The COVID pandemic has prompted a wealth of societal change, and that’s certainly true where forcible control is concerned.
In record time, we’ve entered a new national mode: Authorities — be they governmental, technological, commercial, or educational — are poised to steer us right.
Apropos of that, Connecticut’s Quinnipiac University is helping adolescents volunteer for vaccination.
Employing the time-tested tool of incentive, the school has whipped up an impressive plan.
Among other reasons to take the shot — such as concern for the health of oneself or others — students have been offered the following:
Avoidance of a $100/week fee for the first two weeks, which will increase by $25 every couple weeks, peaking at $200 per week.
Across the entire semester, that penalty can reach $2,275.
Call it a classic punishment/reward approach.
Attendees will be rewarded a reprieve once they show proof they’ve had the vaccine.
Any who complete the necessary needling by mid-September won’t be charged.
Such was conveyed recently by The Quinnipiac Chronicle, and there’s more motivation where that came from.
But don’t assume the school wants it that way.
In May, the college’s senior medical advisor for COVID-19 task force — David Hill — put it thusly:
“We want to be very clear about avoiding a two-class citizen (system) for our students this fall, those who are vaccinated and those who aren’t. We really want to avoid creating a sense of stigma or bias against those who aren’t.”
Additional clarity comes courtesy of disconnection.
Per an email from Vice President for Public Relations John Morgan, as stated by TQC:
[S]tudents will lose access to Wi-Fi and the campus network if they fail to complete the vaccination mandate by Sept. 14.
In March of last year, America faced “15 Days to Slow the Spread.”
Now, it seems the spread will never slow — not of the virus, but a brand-spanking paradigm.
Business is likely to never return to the in-person model of yore, and face-to-face masking and its requirement show no sign of stopping.
[Related: Jennifer Oliver O’Connell’s “Forever Pandemic: Despite CDC Recommendation, Los Angeles County Hesitant to Lift Mask Mandate“]
Areas have dropped edicts, then re-issued them as cases have risen again.
Think it’ll end if COVID goes cold?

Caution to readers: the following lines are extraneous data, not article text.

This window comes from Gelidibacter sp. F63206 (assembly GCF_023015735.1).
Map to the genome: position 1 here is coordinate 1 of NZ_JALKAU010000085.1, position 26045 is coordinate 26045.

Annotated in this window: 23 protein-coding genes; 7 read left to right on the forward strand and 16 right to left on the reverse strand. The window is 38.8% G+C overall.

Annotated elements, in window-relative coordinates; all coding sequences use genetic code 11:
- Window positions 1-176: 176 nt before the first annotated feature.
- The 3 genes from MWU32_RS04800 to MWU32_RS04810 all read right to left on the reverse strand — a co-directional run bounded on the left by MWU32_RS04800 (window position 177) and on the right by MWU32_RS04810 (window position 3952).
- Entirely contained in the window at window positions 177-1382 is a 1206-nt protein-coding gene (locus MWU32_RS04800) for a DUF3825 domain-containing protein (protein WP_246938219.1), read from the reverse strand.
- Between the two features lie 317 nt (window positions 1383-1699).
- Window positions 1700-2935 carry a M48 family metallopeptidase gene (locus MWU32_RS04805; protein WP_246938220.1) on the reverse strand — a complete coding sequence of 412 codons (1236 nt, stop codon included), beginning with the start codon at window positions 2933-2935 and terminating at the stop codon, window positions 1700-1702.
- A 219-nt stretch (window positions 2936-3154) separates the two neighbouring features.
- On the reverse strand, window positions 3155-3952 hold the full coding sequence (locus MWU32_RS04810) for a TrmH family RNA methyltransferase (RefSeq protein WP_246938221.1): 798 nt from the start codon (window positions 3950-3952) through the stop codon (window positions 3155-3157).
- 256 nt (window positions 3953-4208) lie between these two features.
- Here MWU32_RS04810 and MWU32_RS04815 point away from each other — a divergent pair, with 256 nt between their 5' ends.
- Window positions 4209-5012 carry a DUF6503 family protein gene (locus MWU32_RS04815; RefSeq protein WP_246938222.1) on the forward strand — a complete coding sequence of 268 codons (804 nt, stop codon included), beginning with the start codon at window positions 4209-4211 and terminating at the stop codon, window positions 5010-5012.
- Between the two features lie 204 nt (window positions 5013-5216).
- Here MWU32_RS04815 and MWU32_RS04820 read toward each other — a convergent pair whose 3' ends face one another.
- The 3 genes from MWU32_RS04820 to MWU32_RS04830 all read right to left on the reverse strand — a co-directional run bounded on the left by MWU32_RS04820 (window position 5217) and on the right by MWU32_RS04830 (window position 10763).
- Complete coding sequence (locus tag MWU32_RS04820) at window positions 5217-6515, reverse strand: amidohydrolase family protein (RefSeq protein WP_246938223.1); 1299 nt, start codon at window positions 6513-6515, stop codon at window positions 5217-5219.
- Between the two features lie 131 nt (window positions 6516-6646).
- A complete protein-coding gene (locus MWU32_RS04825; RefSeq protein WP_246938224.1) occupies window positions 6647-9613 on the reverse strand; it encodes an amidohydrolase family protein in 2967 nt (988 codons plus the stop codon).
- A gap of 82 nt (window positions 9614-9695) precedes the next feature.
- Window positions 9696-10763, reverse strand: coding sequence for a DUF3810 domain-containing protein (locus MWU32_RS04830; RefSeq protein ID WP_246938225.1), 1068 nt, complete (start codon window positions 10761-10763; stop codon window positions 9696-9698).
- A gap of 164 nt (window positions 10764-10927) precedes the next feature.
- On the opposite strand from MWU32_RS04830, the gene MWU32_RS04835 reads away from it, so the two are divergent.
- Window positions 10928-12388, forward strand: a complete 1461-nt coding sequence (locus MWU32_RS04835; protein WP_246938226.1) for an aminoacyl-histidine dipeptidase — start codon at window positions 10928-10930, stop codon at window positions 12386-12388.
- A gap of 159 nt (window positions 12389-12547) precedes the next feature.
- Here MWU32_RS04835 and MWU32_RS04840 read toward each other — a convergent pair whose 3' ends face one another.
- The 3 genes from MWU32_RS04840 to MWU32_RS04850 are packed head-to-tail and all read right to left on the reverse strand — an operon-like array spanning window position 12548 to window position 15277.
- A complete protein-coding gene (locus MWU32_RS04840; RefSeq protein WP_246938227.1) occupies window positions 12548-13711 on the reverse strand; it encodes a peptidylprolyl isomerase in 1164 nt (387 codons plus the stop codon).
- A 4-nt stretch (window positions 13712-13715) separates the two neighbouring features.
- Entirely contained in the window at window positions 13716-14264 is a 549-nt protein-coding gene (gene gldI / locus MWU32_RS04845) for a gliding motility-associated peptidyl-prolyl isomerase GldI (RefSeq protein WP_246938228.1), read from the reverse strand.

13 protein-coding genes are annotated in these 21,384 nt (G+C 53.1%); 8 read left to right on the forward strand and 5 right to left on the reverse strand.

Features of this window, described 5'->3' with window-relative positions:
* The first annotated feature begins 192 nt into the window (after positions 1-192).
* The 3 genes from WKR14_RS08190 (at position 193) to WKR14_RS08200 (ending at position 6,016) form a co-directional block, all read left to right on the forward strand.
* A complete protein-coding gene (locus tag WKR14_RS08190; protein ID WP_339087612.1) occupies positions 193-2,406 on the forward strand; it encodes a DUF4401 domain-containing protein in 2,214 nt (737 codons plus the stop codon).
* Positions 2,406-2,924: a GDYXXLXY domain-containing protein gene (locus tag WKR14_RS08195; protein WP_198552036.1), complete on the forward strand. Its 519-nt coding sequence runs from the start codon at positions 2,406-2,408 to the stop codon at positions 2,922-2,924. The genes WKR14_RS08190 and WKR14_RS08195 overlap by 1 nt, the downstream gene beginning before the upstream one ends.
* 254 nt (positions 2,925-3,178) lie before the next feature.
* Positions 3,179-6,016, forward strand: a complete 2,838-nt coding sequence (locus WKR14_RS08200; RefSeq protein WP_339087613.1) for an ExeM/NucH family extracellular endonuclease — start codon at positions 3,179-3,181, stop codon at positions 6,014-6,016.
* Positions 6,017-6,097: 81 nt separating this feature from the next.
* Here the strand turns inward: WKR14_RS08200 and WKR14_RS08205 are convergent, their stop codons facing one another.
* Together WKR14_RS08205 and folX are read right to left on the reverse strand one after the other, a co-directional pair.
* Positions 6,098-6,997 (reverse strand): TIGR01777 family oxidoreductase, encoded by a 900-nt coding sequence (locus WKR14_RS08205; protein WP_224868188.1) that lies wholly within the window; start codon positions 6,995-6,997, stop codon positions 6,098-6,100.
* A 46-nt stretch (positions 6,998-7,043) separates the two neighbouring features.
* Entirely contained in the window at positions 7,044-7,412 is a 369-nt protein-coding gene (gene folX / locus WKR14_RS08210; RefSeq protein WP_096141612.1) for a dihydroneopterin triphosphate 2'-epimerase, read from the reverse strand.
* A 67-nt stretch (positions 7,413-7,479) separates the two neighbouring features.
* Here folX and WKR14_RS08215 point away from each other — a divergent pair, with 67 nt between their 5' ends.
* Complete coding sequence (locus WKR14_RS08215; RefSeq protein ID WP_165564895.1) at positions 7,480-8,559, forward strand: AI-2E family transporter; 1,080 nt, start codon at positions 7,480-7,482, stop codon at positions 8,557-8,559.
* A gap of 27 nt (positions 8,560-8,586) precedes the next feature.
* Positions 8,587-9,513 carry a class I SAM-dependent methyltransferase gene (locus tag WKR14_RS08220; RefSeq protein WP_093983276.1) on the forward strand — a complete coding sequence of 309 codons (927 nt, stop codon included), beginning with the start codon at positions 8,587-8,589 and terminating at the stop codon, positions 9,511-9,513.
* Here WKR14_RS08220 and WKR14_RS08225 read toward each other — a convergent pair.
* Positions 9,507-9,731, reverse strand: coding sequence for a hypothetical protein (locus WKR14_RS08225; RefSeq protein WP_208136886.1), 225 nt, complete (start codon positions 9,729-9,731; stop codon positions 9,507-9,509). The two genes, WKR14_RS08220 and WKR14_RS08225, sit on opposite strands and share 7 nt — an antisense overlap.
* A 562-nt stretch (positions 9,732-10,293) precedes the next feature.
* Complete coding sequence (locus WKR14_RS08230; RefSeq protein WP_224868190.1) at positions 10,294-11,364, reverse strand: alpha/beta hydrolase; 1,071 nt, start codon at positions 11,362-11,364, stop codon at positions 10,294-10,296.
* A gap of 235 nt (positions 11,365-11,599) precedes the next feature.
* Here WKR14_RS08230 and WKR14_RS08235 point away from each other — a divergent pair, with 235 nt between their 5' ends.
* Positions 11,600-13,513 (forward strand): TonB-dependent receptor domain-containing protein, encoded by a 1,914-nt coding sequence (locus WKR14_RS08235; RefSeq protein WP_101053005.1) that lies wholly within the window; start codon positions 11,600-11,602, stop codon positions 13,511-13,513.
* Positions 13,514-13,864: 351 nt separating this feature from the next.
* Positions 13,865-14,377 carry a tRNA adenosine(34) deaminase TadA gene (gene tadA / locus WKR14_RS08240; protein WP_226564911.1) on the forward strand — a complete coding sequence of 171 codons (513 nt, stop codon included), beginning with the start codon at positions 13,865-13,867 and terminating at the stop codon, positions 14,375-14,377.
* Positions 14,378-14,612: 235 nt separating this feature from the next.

Consider Paris Independent School District’s recent decision.
The 4,000-strong Texas educational system issued a dress code in defiance of the governor’s orders.
Among the regulations: masks — and not just for COVID.
From the code:
For health reasons, masks are required for all employees and students to mitigate flu, cold, pandemic, and any other communicable diseases.
So pull the coronavirus from the equation, and there’s still reason to hide your holes.
There a sense to it — people are afraid:
This Texas teacher is on the verge of tears talking about what it’s like working in a school that isn’t allowed to require masks. pic.twitter.com/hZYPX3z8xQ
— Kolleen (@littlewhitty) August 14, 2021
Back to vaccinations, Los Angeles is eyeing innovative ways to save its residents. From themselves.
Consider this tweet by a 2022 city council candidate:
I fully support this 👇
L.A. moves toward vaccine requirement for indoor restaurants, stores, gyms, bars https://t.co/5XZYyU5tVC
— Katy Young Yaroslavsky (@KatyForLA) August 17, 2021
On the other side of the continent, Quinnipiac is doing its part.
Hence, unvaccinated students will also be forced to undergo weekly testing.
Any time they miss a week, they’ll be charged an additional $100.
According to the Chronicle, tolerance isn’t totally unoffered:
These penalties and fees will be waived if unvaccinated students get at least one shot of vaccination by Aug. 25. However, they still need to participate in weekly testing until two weeks after their second dose and submit a negative COVID-19 test prior to returning.
And don’t misunderstand — students can apply to become exempt.
From the outlet’s May article:
[President Judy Olian] said exemptions will be granted for medical and religious reasons, despite Connecticut’s removal of religious reasons. Students will soon be receiving a form to request exemption that will be confidentially reviewed by Student Health Services.
But even if someone’s exempted — or vaccinated — school still won’t be the same as before.
On August 2nd, the Chronicle made that clear:
Individuals must wear masks inside all campus spaces, including during classes.
So goes slowing the spread.
How slow will it have to get, before increased imperatives cease to spread?
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